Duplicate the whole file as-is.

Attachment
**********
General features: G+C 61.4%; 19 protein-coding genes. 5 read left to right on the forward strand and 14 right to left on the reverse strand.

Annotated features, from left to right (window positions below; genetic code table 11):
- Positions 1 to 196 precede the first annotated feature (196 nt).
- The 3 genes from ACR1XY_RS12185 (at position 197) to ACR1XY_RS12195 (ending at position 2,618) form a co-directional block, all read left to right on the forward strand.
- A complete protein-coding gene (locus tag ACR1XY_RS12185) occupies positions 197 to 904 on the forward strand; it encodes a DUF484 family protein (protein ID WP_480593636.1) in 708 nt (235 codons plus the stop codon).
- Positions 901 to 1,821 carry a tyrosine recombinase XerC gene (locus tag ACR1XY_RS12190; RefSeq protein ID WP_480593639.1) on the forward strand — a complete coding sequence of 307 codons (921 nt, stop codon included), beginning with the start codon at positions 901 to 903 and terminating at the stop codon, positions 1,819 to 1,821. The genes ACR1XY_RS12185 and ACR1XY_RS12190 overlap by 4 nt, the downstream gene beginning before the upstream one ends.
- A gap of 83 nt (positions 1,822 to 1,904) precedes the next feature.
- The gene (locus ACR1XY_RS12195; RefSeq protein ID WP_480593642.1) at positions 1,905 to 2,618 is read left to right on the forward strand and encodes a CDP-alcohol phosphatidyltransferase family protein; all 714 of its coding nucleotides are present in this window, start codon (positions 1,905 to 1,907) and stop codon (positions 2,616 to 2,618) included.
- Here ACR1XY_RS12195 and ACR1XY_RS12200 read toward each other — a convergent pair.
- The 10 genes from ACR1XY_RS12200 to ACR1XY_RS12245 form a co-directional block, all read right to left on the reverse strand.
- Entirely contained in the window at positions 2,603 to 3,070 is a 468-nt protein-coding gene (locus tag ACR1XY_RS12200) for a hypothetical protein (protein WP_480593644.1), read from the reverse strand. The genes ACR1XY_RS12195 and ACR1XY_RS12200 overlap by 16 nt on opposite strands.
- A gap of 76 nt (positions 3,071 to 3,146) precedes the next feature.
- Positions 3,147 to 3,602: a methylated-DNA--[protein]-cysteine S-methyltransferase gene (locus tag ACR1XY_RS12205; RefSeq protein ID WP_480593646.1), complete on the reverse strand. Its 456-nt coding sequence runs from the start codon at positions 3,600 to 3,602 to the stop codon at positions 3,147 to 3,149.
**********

General features: G+C 61.4%; 19 protein-coding genes. 5 read left to right on the forward strand and 14 right to left on the reverse strand.

Annotated features, from left to right (window positions below; genetic code table 11):
- Positions 1 to 196 precede the first annotated feature (196 nt).
- The 3 genes from ACR1XY_RS12185 (at position 197) to ACR1XY_RS12195 (ending at position 2,618) form a co-directional block, all read left to right on the forward strand.
- A complete protein-coding gene (locus tag ACR1XY_RS12185) occupies positions 197 to 904 on the forward strand; it encodes a DUF484 family protein (protein ID WP_480593636.1) in 708 nt (235 codons plus the stop codon).
- Positions 901 to 1,821 carry a tyrosine recombinase XerC gene (locus tag ACR1XY_RS12190; RefSeq protein ID WP_480593639.1) on the forward strand — a complete coding sequence of 307 codons (921 nt, stop codon included), beginning with the start codon at positions 901 to 903 and terminating at the stop codon, positions 1,819 to 1,821. The genes ACR1XY_RS12185 and ACR1XY_RS12190 overlap by 4 nt, the downstream gene beginning before the upstream one ends.
- A gap of 83 nt (positions 1,822 to 1,904) precedes the next feature.
- The gene (locus ACR1XY_RS12195; RefSeq protein ID WP_480593642.1) at positions 1,905 to 2,618 is read left to right on the forward strand and encodes a CDP-alcohol phosphatidyltransferase family protein; all 714 of its coding nucleotides are present in this window, start codon (positions 1,905 to 1,907) and stop codon (positions 2,616 to 2,618) included.
- Here ACR1XY_RS12195 and ACR1XY_RS12200 read toward each other — a convergent pair.
- The 10 genes from ACR1XY_RS12200 to ACR1XY_RS12245 form a co-directional block, all read right to left on the reverse strand.
- Entirely contained in the window at positions 2,603 to 3,070 is a 468-nt protein-coding gene (locus tag ACR1XY_RS12200) for a hypothetical protein (protein WP_480593644.1), read from the reverse strand. The genes ACR1XY_RS12195 and ACR1XY_RS12200 overlap by 16 nt on opposite strands.
- A gap of 76 nt (positions 3,071 to 3,146) precedes the next feature.
- Positions 3,147 to 3,602: a methylated-DNA--[protein]-cysteine S-methyltransferase gene (locus tag ACR1XY_RS12205; RefSeq protein ID WP_480593646.1), complete on the reverse strand. Its 456-nt coding sequence runs from the start codon at positions 3,600 to 3,602 to the stop codon at positions 3,147 to 3,149.